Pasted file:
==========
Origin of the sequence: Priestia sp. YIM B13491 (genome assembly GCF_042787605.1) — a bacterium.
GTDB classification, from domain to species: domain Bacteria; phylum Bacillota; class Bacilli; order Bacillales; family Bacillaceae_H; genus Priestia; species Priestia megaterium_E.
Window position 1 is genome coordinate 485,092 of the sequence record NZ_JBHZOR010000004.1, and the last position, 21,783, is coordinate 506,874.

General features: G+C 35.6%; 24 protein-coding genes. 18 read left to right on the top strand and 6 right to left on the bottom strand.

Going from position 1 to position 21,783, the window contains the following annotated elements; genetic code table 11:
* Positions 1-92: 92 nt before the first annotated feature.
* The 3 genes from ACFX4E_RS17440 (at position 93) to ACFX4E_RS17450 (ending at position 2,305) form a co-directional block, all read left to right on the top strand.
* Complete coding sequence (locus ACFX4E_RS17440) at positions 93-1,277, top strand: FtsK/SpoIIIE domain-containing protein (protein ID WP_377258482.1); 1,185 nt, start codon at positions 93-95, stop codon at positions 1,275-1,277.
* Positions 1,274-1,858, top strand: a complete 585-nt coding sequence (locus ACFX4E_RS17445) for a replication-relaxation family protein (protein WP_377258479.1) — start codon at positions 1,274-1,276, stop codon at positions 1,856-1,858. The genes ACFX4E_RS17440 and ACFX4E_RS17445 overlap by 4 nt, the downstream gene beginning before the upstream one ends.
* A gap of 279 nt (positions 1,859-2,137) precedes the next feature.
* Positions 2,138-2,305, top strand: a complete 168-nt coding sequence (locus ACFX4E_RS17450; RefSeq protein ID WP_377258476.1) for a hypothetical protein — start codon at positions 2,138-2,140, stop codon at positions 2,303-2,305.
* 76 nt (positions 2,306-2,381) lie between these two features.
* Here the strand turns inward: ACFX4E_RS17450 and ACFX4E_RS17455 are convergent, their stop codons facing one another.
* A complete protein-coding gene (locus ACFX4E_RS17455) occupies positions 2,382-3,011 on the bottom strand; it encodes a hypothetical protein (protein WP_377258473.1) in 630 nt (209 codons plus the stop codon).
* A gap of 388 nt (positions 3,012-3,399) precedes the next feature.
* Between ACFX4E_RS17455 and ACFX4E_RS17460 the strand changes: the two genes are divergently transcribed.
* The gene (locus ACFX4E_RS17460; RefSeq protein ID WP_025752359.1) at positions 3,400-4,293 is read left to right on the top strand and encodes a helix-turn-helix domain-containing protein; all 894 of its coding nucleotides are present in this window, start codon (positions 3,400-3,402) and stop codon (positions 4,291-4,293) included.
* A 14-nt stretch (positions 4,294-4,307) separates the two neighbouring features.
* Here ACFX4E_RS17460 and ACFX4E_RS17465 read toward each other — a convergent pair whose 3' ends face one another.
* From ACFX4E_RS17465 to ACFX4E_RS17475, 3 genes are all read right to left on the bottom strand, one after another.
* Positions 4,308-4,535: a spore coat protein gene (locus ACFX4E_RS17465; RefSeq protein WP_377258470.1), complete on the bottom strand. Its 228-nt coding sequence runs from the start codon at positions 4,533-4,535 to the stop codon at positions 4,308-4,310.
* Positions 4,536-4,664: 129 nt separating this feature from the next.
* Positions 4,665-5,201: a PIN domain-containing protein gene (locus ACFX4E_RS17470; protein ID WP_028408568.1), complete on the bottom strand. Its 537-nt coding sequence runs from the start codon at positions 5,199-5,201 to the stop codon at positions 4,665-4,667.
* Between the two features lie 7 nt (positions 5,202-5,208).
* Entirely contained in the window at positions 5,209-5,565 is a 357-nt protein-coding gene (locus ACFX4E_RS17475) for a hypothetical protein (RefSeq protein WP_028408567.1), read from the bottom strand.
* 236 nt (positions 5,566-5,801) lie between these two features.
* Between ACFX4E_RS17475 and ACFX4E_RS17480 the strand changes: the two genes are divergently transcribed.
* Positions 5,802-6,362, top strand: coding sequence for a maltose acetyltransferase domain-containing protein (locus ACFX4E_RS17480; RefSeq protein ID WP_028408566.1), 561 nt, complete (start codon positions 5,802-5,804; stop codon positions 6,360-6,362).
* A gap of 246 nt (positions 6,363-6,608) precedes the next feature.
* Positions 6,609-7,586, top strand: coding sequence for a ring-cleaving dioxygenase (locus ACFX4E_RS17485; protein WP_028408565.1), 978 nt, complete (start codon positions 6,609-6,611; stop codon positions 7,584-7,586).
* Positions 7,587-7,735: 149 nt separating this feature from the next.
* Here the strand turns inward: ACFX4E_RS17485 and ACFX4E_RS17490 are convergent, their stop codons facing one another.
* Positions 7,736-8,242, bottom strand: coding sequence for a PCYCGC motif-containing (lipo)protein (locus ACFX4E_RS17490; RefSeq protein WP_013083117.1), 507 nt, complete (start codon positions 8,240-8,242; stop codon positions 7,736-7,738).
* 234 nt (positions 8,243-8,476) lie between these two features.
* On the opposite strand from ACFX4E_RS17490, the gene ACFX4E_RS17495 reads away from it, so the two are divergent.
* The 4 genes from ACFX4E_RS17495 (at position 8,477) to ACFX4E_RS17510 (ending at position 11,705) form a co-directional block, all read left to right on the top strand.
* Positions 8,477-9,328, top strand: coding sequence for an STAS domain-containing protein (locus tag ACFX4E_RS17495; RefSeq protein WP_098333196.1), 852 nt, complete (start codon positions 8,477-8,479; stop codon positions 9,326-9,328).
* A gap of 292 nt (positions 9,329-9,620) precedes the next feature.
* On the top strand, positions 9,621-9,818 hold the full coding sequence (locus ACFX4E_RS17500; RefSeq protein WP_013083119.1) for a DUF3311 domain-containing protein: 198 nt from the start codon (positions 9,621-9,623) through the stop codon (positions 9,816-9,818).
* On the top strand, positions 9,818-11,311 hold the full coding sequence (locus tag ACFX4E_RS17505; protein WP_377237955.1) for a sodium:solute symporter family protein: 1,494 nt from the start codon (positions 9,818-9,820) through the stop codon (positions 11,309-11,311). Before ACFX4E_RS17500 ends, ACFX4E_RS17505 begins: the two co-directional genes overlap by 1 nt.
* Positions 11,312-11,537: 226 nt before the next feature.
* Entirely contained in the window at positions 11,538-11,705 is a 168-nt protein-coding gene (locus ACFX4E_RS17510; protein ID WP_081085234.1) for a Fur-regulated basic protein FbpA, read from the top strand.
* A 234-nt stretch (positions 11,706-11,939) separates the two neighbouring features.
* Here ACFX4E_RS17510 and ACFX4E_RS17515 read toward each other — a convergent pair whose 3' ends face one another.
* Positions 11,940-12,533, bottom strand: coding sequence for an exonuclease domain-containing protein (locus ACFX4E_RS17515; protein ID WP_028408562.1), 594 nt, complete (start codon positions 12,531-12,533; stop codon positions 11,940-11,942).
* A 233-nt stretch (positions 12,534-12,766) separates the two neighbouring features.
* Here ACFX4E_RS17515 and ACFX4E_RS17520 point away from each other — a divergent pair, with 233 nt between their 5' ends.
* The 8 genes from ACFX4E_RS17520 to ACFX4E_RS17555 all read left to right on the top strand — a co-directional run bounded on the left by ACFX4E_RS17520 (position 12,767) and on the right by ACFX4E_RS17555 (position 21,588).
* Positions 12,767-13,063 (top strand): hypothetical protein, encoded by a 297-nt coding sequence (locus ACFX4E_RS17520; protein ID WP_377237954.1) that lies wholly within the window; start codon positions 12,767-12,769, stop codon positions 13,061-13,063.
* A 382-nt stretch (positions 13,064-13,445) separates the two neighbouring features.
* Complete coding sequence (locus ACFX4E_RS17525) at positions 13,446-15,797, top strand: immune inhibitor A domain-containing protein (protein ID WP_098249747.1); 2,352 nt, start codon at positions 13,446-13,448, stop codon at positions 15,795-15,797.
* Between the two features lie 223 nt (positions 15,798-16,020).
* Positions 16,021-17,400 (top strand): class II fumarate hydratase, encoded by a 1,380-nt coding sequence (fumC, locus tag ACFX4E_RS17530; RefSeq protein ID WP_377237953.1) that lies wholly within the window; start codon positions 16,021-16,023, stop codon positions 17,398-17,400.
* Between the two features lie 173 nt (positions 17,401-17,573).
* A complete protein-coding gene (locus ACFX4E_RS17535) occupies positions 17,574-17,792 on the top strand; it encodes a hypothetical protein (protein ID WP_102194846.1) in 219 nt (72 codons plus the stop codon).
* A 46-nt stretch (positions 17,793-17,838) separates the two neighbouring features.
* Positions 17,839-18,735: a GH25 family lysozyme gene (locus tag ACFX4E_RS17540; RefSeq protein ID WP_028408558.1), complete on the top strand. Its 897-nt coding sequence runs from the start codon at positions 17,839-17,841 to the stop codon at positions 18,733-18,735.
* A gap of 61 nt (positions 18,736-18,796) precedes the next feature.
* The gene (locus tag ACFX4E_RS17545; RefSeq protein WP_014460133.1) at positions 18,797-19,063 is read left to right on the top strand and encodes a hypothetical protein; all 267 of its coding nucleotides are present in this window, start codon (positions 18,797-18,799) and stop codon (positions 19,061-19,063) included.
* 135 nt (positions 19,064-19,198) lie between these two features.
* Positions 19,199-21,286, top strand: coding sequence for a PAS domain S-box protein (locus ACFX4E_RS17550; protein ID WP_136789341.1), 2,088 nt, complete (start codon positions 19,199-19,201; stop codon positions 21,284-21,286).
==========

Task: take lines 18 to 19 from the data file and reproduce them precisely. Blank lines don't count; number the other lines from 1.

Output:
* A 14-nt stretch (positions 4,294-4,307) separates the two neighbouring features.
* Here ACFX4E_RS17460 and ACFX4E_RS17465 read toward each other — a convergent pair whose 3' ends face one another.